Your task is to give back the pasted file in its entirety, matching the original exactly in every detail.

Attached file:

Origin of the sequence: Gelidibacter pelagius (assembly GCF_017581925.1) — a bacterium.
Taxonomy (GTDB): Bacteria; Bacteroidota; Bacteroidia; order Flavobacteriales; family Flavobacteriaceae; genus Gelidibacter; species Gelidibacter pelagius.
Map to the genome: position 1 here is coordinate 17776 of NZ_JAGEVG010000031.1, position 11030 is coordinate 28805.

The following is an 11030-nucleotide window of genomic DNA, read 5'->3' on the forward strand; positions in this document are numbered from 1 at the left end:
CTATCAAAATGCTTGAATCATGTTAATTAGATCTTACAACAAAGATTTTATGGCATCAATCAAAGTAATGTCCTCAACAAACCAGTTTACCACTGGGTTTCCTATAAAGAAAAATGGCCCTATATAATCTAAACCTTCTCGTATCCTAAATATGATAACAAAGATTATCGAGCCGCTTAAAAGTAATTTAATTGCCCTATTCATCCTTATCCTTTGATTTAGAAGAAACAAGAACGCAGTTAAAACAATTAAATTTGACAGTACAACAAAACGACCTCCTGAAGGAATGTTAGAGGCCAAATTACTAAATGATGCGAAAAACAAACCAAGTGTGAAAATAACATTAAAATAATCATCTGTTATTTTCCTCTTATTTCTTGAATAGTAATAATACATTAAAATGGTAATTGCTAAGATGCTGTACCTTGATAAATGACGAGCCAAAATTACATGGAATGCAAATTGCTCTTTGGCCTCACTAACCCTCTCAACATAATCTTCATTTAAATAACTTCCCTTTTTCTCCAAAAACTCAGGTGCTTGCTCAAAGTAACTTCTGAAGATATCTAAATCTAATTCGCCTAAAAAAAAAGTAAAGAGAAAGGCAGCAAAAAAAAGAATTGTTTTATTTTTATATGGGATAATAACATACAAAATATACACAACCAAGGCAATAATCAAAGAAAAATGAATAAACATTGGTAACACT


Origin of the sequence: Gelidibacter pelagius (assembly GCF_017581925.1) — a bacterium.
Taxonomy (GTDB): Bacteria; Bacteroidota; Bacteroidia; order Flavobacteriales; family Flavobacteriaceae; genus Gelidibacter; species Gelidibacter pelagius.
Map to the genome: position 1 here is coordinate 17776 of NZ_JAGEVG010000031.1, position 11030 is coordinate 28805.

The following is an 11030-nucleotide window of genomic DNA, read 5'->3' on the forward strand; positions in this document are numbered from 1 at the left end:
CTATCAAAATGCTTGAATCATGTTAATTAGATCTTACAACAAAGATTTTATGGCATCAATCAAAGTAATGTCCTCAACAAACCAGTTTACCACTGGGTTTCCTATAAAGAAAAATGGCCCTATATAATCTAAACCTTCTCGTATCCTAAATATGATAACAAAGATTATCGAGCCGCTTAAAAGTAATTTAATTGCCCTATTCATCCTTATCCTTTGATTTAGAAGAAACAAGAACGCAGTTAAAACAATTAAATTTGACAGTACAACAAAACGACCTCCTGAAGGAATGTTAGAGGCCAAATTACTAAATGATGCGAAAAACAAACCAAGTGTGAAAATAACATTAAAATAATCATCTGTTATTTTCCTCTTATTTCTTGAATAGTAATAATACATTAAAATGGTAATTGCTAAGATGCTGTACCTTGATAAATGACGAGCCAAAATTACATGGAATGCAAATTGCTCTTTGGCCTCACTAACCCTCTCAACATAATCTTCATTTAAATAACTTCCCTTTTTCTCCAAAAACTCAGGTGCTTGCTCAAAGTAACTTCTGAAGATATCTAAATCTAATTCGCCTAAAAAAAAAGTAAAGAGAAAGGCAGCAAAAAAAAGAATTGTTTTATTTTTATATGGGATAATAACATACAAAATATACACAACCAAGGCAATAATCAAAGAAAAATGAATAAACATTGGTAACACT